There’s nothing I love more in test cricket than watching a long innings from one of my favourite batsmen or one of my favourite teams. Take Joe Root for example, who scored two massive centuries (including a double century) against Sri Lanka earlier this year, and then followed this up with another double century against India in Chennai just afterwards. These individual efforts from Root were a masterclass in playing spin bowling, and they helped the England team to bat for a long time and post big scores – which has been something of a rarity for our test team lately!
When a test match team manage to bat for a whole day and then continue their innings on the next day racking up well over 400 runs in the process, this leads a lot of new spectators to ask – how long is it possible for a team to bat for in test cricket? If you are one of those people, stick around because I’ll provide all the answers in this post. We’ll also look at some of the longest team innings that have ever been played!
So, how long can a team bat in test cricket?
Theoretically, a cricket team can bat for the entire 5 days of a test match. On each day of a test it is possible to bowl a maximum of 90 overs. So, in theory, it would be possible for one team to bat for 450 overs if they didn’t lose all 10 wickets before then.
In reality, it is not that likely that a cricket team would be able to bat all 5 days of a test match. Batting for this long would require immense powers of concentration and would probably require several batsmen in the team to face over 500 balls each. The team score at the end of 5 days of batting would probably be well over 1000 runs – and scoring that kind of total is far from an easy task! When you consider that very few teams manage to bat longer than 2 days in test cricket, you begin to see how unlikely it is that a team could bat for 5 days, even though it is theoretically possible under the current cricketing laws!
Also, even if a team did possess the levels of skill and concentration required to bat for all 5 days of a test match, they may not want to bat for this long! As some of you may know, it is impossible to win a test match if both teams do not bat. To win a test match, one team has to bowl the opposition out twice whilst ensuring that the opposition did not amass as many runs as them. So, given that batting for 5 days would ensure that the game ended in a draw – you can see why cricket teams don’t even attempt to bat for this length of time and will often declare much earlier (click here if you’d like to know the reasons teams declare in cricket).
The only time when aiming to bat for 5 days would be an understandable match strategy is when the batting team is trying to hang on for a series lead. For example, if England were leading Australia 2-1 in the Ashes with one game still to play, they may intentionally set out to draw the last match. In this scenario, aiming to bat for the full game would be a viable strategy – albeit a relatively impossible one! You can read more about how games of test cricket are won by clicking here!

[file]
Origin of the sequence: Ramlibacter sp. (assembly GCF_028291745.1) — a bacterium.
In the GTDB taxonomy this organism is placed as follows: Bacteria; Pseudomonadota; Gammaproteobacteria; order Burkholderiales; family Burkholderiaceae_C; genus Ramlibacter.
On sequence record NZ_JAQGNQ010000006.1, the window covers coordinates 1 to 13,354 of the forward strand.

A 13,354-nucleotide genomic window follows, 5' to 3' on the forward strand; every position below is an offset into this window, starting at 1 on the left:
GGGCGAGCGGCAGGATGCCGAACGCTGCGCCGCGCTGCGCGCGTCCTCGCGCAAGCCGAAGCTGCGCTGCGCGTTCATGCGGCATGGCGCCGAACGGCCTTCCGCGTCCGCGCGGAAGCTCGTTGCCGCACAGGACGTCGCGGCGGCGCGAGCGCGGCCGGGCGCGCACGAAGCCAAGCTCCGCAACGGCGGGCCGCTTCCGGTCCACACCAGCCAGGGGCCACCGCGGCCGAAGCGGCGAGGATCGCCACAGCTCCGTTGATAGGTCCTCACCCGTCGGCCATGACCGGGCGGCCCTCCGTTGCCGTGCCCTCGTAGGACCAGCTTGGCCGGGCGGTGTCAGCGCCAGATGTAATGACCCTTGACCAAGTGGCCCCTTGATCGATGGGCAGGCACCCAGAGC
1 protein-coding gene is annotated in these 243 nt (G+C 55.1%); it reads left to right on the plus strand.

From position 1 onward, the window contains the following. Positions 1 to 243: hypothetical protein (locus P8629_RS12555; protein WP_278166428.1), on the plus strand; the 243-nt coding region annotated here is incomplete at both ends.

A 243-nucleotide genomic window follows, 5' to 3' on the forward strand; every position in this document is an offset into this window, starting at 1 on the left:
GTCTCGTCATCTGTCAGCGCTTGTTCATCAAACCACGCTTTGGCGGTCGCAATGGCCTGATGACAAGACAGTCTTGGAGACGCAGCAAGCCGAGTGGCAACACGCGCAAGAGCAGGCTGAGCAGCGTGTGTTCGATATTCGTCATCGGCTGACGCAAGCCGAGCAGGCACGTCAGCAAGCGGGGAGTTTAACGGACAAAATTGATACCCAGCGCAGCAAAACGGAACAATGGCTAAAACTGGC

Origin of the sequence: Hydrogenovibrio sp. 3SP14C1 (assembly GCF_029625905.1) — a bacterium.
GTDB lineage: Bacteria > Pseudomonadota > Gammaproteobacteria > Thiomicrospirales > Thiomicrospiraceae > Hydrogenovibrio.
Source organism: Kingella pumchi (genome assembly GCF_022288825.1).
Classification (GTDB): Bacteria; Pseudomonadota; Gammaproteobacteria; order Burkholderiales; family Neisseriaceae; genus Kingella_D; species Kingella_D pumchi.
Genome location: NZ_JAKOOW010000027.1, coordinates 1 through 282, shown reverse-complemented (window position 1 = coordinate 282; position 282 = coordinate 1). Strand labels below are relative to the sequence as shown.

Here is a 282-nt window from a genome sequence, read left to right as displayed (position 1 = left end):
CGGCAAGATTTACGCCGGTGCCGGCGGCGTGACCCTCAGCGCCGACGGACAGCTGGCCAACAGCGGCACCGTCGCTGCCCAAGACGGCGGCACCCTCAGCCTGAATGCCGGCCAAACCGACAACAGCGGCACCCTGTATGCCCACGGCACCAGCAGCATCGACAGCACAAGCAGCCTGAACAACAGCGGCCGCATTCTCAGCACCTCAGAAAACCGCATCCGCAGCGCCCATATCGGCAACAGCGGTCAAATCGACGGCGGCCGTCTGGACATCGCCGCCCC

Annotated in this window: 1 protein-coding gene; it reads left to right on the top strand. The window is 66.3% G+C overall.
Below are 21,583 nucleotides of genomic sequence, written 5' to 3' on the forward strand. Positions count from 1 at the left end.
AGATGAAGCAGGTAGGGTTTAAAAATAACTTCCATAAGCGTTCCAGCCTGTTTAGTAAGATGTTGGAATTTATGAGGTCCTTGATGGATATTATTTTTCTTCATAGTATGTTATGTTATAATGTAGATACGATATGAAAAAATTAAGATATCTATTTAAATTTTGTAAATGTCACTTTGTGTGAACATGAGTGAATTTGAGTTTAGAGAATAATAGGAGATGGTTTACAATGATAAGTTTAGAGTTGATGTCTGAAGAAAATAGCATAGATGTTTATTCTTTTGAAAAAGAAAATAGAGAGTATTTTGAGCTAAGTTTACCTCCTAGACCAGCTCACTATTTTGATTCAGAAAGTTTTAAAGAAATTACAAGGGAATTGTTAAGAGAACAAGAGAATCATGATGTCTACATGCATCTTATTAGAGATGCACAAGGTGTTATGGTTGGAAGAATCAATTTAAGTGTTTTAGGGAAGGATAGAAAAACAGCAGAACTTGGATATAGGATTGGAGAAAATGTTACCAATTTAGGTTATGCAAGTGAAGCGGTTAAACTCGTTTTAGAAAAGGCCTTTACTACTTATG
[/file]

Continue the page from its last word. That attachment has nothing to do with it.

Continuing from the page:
What If Bad Weather Interrupted A Game?
Of course, if bad weather were to interrupt a cricket match, then this may make it easier for a team innings to last for 5 days – even though the batting team wouldn’t end up facing 5 days’ worth of deliveries. For example, imagine England were playing a test match against India at Lords. England manage to bat until the end of the first day, and overnight it begins to rain heavily. The rain lasts for the next 4 days, meaning that the game ends in a draw. In this scenario, England’s innings would technically have lasted 5 days, but they only faced 1 day of deliveries from the bowlers.
What Is The Longest Team Innings Ever In Test Cricket?
The longest innings ever played in test match cricket was 335.2 overs long – which is just over 100 overs short of the maximum possible 450 overs in modern cricket. The team responsible for this was England, when they were playing against Australia in 1938. During these 335 overs they managed to amass a massive score of 903/7 before declaring! It’s also worth noting that this test match was a ‘timeless test’ – which meant that the game would continue until a winner emerged. These tests included rest days in between the normal days of play, which gave players the chance to recover after all of their hard work. The ‘timeless’ nature of this match probably influenced England to bat for a lot longer than they would have done during a normal 4 or 5 day game.
In this century, the longest team innings to date is 248.5 overs long – which is almost 3 days of batting by modern standards! During these 248 overs, Pakistan were able to score 765/6 before they chose to declare against Sri Lanka in Karachi.
I hope this post has provided you with all of the answers you need! If you have any more general questions about the sport, have a look at my ‘General Cricket Questions’ page, where you may find I’ve already answered it!